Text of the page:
ISLAMABAD: U.S. newspaper Wall street Journal has reviewed Pakistan’s budget announced on June 3, 2011. Saying Pakistan unveiled its budget for the year beginning July 1 but failed to take drastic steps to raise taxes on the country’s elite, a move that the U.S., the International Monetary Fund and other donors say is needed to slash an unsustainable budget deficit.
Finance Minister Abdul Hafeez Shaikh forecast a budget deficit of 4%, down from 6% in the current fiscal year, with economic growth rising to 4.2% versus 2.5%. In the most noteworthy new measure, Mr. Shaikh said the government was ending sales-tax exemptions on about 500 items, which will bring in fresh revenues of about 200 billion Pakistani rupees.
But Mr. Sheikh at the same time reduced the general sales tax to 16% from 17% and failed to bring in bold new measures to increase the state’s haul of income tax from the country’s wealthiest citizens, according to The Wall Street Journal.
“This is a business-as-usual budget. I was expecting it to be a reformist budget,” said Ashfaque Khan, dean of the National University of Sciences and Technology Business School in Islamabad.
Pakistan’s elite pay some of the lowest taxes anywhere in the world, with the country’s tax receipts amounting to only 9% of gross domestic product, while it continues to depend on loans from the U.S. and multilateral donors to plug its large fiscal deficit.
U.S. Secretary of State Hillary Clinton, urged by the IMF, has publicly called on Pakistan in the past year to raise taxes on its richest citizens. The IMF itself has since last year withheld the disbursement of $3.5 billion in funding for Pakistan he final tranche in a $11.3 billion loan package due to failures to significantly raise taxes. The IMF has urged Pakistan to reform its sales tax to include services but this hasn’t happened. The World Bank and the Asian Development Bank also have suspended budget-support funding which amounts to about $1 billion.
Mr. Shaikh failed to announce any new measures to tax agricultural income, which remains exempt. The government says the issue falls under the purview of provincial governments. Many of Pakistan’s richest people are feudal landlords who made their fortunes from agriculture. Mr. Shaikh, who was booed by the opposition, which at moments almost drowned out the delivery of his budget speech, said the government had identified 2.3 million wealthy citizens who currently pay no tax and whom it will pursue. He gave no further details.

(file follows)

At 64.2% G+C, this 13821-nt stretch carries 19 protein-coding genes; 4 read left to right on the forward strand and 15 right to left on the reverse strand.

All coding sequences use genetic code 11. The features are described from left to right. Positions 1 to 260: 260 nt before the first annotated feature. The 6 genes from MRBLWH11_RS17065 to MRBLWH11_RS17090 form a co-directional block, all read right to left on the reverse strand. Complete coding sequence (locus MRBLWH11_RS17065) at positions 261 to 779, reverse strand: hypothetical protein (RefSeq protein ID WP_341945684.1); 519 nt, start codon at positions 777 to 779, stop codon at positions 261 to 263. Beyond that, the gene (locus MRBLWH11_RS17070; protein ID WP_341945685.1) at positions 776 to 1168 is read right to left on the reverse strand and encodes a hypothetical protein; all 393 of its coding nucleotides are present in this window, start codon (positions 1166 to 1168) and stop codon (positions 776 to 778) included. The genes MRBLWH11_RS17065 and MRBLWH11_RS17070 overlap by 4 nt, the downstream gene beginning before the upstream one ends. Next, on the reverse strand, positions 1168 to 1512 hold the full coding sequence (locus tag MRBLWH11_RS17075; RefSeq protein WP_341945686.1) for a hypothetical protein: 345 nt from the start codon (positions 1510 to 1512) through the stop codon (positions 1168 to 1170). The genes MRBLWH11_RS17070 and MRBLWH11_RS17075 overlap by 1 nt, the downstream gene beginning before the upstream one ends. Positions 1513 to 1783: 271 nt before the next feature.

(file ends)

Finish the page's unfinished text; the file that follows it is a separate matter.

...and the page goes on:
“Pakistanis’ revealed preference is not to pay taxes,” says a foreign donor based in Islamabad. “People here need to understand how far behind they’re slipping in economic terms.” To fund its gaping budget deficit, the state has in the past year increasingly relied on borrowing from the central bank, essentially printing money and stoking inflation to 13%. Mr. Shaikh said the government had recently cut back on borrowing from the central bank and would aim to get inflation back to single digits.
“The fiscal situation is a big concern,” said Asif Ali, head of research at the state-owned National Bank of Pakistan, the country’s largest commercial lender. Pakistan’s failure to raise taxes has left it reliant on debt, with about a quarter of budget revenue going to service interest payments on borrowings. That means there is less money to spend on health and education, expenditures needed to help stem the pull of an Islamist insurgency in poor areas, foreign donors say.
By borrowing so heavily from its own banking system, the government has choked off the supply of credit to private businesses. Foreign investors already nervous because of the precarious security situation in Pakistan have largely shunned the country.
That has stunted economic growth, estimated at 2.5% for the year ending June 30, which is insufficient to create enough jobs for the two million new job seekers coming onto the market each year. The IMF says the country needs 8% annual economic growth to create enough work. India’s economy, by comparison, in the year ended March 31 grew 8.5%.
For now, Pakistan is unlikely to plunge back into a balance-of-payments crisis of the kind that forced it to call in the IMF in November 2008. That’s because exports are doing well, fueled by high global agriculture prices for crops like cotton. The country is running a small current-account surplus, compared to its usual deficit. The currency, the Pakistani rupee, has been stable for the past few months and Pakistan’s foreign-exchange reserves are about $14 billion, or enough to cover four months of imports.
Still, oil-price rises this year is likely to increase Pakistan’s import costs in the months ahead, which could send the current-account back into deficit. The poor state of government finances, if unchecked, could further undermine foreign confidence in months ahead, donors and analysts say.-Online